In western Montana, look for excellent whitetail hunting this season with plenty of mature bucks awaiting patient hunters. In the northwestern region, John Fraley, an information officer with the Department of Fish, Wildlife & Parks in Kalispell, reports that the whitetail trend is "still on the upswing" and is approaching the high population numbers found in the area just prior to the devastating 1996-'97 winter. Although trophy quality dropped in the years following that disaster, that situation has reversed itself as well. Last season, hunters brought right at 1,100 whitetail bucks through northwest check stations, the second highest number since the establishment of permanent checking facilities. Of those, almost 75 percent had at least four points on each antler.
Thanks to good fawn survival and a healthy carryover of adult deer, whitetail hunting should again be excellent in the northwest this season. Fraley notes that the Swan Valley "is always a great bet for whitetails," but advises those seeking an exceptional buck to be patient. "Hunt the last two weeks of the season," he recommends. "The majority of the big deer come through the check stations during the rut."
This fall's rut should also be very kind to Treasure State mule deer hunters. With just few exceptions, mulies are faring well statewide. Where are those problem areas? In Region 3, wildlife management sources report that despite favorable wintering conditions and habitat, mule deer numbers in the Bridger Mountains are slipping. Up in Region 6, fawn recruitment was low in 2004 in the Glasgow area, which will result in fewer yearling bucks this season. Hunters may also notice slightly fewer deer overall, but northeastern Montana hunters should still have a good season.
In Region 5, the Billings area and the prairie habitat north of the Yellowstone River has been more heavily impacted by drought than any other region in the state. Even though winter has been essentially non-existent in this area for the past several years, both adult mule deer numbers and fawn production appear to be dropping. Biologists also report that due to poor forage conditions, antler growth on mature bucks is poor.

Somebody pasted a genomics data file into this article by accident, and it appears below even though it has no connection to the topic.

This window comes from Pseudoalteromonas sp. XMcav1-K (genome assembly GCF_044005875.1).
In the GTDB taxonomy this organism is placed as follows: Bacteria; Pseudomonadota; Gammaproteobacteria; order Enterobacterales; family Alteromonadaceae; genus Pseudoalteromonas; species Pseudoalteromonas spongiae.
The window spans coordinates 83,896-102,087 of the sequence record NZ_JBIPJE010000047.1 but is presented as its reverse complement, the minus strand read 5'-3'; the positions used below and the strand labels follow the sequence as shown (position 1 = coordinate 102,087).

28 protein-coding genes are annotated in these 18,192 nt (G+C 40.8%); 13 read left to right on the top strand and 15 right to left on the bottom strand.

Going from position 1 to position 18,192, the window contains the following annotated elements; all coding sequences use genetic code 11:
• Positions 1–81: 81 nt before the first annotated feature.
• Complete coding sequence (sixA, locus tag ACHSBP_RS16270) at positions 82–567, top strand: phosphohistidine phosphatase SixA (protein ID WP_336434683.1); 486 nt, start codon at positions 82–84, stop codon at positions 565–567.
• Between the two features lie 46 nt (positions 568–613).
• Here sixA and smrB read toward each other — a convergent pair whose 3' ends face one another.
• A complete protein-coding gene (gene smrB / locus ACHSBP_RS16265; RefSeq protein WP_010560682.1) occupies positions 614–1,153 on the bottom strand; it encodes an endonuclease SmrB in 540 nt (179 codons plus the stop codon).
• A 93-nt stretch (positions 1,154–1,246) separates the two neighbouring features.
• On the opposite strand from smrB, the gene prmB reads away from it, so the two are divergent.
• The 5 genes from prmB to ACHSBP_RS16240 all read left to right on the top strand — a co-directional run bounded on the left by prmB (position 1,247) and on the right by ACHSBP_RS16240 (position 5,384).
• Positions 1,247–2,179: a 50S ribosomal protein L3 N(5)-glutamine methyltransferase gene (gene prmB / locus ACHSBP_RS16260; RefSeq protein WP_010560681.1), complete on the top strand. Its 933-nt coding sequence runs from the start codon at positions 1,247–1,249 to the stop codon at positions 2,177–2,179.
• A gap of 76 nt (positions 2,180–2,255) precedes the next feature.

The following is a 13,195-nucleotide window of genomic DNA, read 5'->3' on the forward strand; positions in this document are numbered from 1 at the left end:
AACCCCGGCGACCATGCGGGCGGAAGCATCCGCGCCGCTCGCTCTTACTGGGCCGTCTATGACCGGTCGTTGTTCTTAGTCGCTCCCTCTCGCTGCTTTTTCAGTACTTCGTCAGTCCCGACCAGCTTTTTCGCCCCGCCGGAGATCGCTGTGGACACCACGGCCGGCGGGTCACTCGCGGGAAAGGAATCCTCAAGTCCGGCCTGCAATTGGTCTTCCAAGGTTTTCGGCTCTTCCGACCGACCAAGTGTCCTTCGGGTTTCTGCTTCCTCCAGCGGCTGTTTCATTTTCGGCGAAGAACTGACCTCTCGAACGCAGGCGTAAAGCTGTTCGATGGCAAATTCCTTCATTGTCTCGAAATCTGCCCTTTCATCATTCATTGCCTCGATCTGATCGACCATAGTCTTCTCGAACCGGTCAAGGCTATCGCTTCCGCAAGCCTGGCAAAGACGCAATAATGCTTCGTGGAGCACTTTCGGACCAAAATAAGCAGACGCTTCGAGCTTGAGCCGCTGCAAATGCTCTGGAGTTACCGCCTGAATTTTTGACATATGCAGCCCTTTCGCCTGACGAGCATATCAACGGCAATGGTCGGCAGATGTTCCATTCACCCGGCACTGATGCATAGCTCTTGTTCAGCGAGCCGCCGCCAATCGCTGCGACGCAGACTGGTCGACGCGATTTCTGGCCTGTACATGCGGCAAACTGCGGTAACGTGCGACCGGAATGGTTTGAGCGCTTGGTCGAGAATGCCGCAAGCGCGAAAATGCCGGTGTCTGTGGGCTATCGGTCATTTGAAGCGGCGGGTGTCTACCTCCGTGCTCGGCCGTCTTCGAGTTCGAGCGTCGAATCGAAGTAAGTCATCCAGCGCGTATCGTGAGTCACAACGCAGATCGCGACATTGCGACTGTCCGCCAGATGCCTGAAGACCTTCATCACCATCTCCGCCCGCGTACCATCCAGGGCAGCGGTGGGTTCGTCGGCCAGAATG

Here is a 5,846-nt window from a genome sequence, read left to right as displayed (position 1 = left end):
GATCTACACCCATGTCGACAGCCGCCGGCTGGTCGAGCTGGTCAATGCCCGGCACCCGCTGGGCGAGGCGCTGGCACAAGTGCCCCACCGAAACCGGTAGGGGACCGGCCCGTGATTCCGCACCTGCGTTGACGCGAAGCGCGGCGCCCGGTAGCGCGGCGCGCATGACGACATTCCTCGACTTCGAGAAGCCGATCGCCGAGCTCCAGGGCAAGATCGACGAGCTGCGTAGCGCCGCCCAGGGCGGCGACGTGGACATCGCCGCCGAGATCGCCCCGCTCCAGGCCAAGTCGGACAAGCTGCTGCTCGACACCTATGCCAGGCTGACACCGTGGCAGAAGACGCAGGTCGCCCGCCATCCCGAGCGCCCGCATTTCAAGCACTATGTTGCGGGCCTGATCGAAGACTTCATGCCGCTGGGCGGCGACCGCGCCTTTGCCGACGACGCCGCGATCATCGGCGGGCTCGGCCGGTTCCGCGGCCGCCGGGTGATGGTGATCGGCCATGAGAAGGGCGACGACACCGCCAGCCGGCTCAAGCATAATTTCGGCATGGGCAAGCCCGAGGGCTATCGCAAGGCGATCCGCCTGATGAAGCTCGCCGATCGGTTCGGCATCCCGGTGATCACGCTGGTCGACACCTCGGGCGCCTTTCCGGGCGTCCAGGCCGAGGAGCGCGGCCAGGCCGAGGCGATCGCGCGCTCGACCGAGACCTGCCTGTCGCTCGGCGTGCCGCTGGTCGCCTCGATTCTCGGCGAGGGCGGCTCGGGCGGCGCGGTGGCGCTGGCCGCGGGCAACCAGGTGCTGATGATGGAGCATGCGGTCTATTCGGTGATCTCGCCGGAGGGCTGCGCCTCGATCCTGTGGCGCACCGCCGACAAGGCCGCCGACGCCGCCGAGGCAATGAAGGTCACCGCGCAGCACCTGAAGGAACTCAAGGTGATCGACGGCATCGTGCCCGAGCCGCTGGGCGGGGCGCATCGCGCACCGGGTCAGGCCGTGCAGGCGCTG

However, mule deer populations in the mountains and foothills are still doing well. Last season I took a youth on his first deer hunt in the foothills of the Beartooth Mountains west of Absarokee. Not only did Judah drop his first buck with a single shot, he got plenty of practice spotting mule deer as we looked over at least 30 head by mid-morning.
With the exception of the areas noted above, the outlook for both mule and whitetail deer hunting is excellent all across eastern Montana. Last season, I traveled extensively in the southeastern corner of the state and believe that deer
numbers were as high as they've been in a decade. Hunting with my two young sons in the Alzada area in early November, we located numerous deer every day, including high numbers of bucks that appeared to be in the 2 1/2-year-old and older category. On the third day of the hunt, I took a tall-antlered, classic 5x5 just before nightfall. Hunters should find similar opportunities this season pretty much anywhere south of Miles City to the Wyoming border.
No matter which state or region within it you choose, don't miss this year's deer hunt. At this writing the hot, dry shroud of drought is still draped over the western landscape. The prospects for deer hunting are excellent this fall, but the future remains uncertain. If the saying "let's get while the gettin's good" applies to deer hunting, it holds doubly this season.